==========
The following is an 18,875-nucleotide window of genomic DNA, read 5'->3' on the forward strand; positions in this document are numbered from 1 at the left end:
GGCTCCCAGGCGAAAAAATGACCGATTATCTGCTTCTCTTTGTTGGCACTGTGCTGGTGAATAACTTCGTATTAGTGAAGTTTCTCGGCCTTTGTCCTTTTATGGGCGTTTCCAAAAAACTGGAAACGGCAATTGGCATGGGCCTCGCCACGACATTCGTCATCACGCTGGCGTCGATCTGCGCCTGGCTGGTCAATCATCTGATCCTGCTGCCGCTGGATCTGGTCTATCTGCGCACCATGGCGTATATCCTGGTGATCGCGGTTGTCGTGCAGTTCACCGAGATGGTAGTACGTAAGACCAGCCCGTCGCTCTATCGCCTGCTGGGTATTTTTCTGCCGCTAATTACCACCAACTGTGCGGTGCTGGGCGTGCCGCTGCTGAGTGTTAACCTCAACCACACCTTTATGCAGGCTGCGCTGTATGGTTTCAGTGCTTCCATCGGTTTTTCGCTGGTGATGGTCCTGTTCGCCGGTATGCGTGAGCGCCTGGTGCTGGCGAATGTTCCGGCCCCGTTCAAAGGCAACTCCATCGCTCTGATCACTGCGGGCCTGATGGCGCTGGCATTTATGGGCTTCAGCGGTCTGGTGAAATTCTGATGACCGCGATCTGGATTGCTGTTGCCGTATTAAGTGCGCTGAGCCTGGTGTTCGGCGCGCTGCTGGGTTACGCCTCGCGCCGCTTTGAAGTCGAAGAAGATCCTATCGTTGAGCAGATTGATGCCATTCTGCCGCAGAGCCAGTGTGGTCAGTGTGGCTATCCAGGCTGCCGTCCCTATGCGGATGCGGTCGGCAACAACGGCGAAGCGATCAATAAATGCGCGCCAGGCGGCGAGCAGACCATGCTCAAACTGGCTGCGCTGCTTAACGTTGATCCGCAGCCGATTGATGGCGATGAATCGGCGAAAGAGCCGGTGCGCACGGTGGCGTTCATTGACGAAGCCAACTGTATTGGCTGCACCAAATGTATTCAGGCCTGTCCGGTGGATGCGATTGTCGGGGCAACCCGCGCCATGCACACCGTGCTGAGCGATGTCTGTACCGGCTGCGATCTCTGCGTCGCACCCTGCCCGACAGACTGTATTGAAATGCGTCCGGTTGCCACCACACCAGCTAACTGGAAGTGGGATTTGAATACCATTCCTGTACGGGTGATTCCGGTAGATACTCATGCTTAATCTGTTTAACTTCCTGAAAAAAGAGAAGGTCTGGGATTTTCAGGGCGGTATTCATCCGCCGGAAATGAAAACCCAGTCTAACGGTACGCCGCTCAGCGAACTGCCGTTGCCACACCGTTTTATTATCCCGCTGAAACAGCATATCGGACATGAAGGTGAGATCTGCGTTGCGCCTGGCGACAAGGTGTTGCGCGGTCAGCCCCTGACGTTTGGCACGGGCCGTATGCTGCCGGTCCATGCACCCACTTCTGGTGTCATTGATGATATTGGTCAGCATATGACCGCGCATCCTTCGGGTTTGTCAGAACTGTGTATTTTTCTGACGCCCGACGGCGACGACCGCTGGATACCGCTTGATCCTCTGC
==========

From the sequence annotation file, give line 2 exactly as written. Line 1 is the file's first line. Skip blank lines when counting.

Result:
GGCTCCCAGGCGAAAAAATGACCGATTATCTGCTTCTCTTTGTTGGCACTGTGCTGGTGAATAACTTCGTATTAGTGAAGTTTCTCGGCCTTTGTCCTTTTATGGGCGTTTCCAAAAAACTGGAAACGGCAATTGGCATGGGCCTCGCCACGACATTCGTCATCACGCTGGCGTCGATCTGCGCCTGGCTGGTCAATCATCTGATCCTGCTGCCGCTGGATCTGGTCTATCTGCGCACCATGGCGTATATCCTGGTGATCGCGGTTGTCGTGCAGTTCACCGAGATGGTAGTACGTAAGACCAGCCCGTCGCTCTATCGCCTGCTGGGTATTTTTCTGCCGCTAATTACCACCAACTGTGCGGTGCTGGGCGTGCCGCTGCTGAGTGTTAACCTCAACCACACCTTTATGCAGGCTGCGCTGTATGGTTTCAGTGCTTCCATCGGTTTTTCGCTGGTGATGGTCCTGTTCGCCGGTATGCGTGAGCGCCTGGTGCTGGCGAATGTTCCGGCCCCGTTCAAAGGCAACTCCATCGCTCTGATCACTGCGGGCCTGATGGCGCTGGCATTTATGGGCTTCAGCGGTCTGGTGAAATTCTGATGACCGCGATCTGGATTGCTGTTGCCGTATTAAGTGCGCTGAGCCTGGTGTTCGGCGCGCTGCTGGGTTACGCCTCGCGCCGCTTTGAAGTCGAAGAAGATCCTATCGTTGAGCAGATTGATGCCATTCTGCCGCAGAGCCAGTGTGGTCAGTGTGGCTATCCAGGCTGCCGTCCCTATGCGGATGCGGTCGGCAACAACGGCGAAGCGATCAATAAATGCGCGCCAGGCGGCGAGCAGACCATGCTCAAACTGGCTGCGCTGCTTAACGTTGATCCGCAGCCGATTGATGGCGATGAATCGGCGAAAGAGCCGGTGCGCACGGTGGCGTTCATTGACGAAGCCAACTGTATTGGCTGCACCAAATGTATTCAGGCCTGTCCGGTGGATGCGATTGTCGGGGCAACCCGCGCCATGCACACCGTGCTGAGCGATGTCTGTACCGGCTGCGATCTCTGCGTCGCACCCTGCCCGACAGACTGTATTGAAATGCGTCCGGTTGCCACCACACCAGCTAACTGGAAGTGGGATTTGAATACCATTCCTGTACGGGTGATTCCGGTAGATACTCATGCTTAATCTGTTTAACTTCCTGAAAAAAGAGAAGGTCTGGGATTTTCAGGGCGGTATTCATCCGCCGGAAATGAAAACCCAGTCTAACGGTACGCCGCTCAGCGAACTGCCGTTGCCACACCGTTTTATTATCCCGCTGAAACAGCATATCGGACATGAAGGTGAGATCTGCGTTGCGCCTGGCGACAAGGTGTTGCGCGGTCAGCCCCTGACGTTTGGCACGGGCCGTATGCTGCCGGTCCATGCACCCACTTCTGGTGTCATTGATGATATTGGTCAGCATATGACCGCGCATCCTTCGGGTTTGTCAGAACTGTGTATTTTTCTGACGCCCGACGGCGACGACCGCTGGATACCGCTTGATCCTCTGC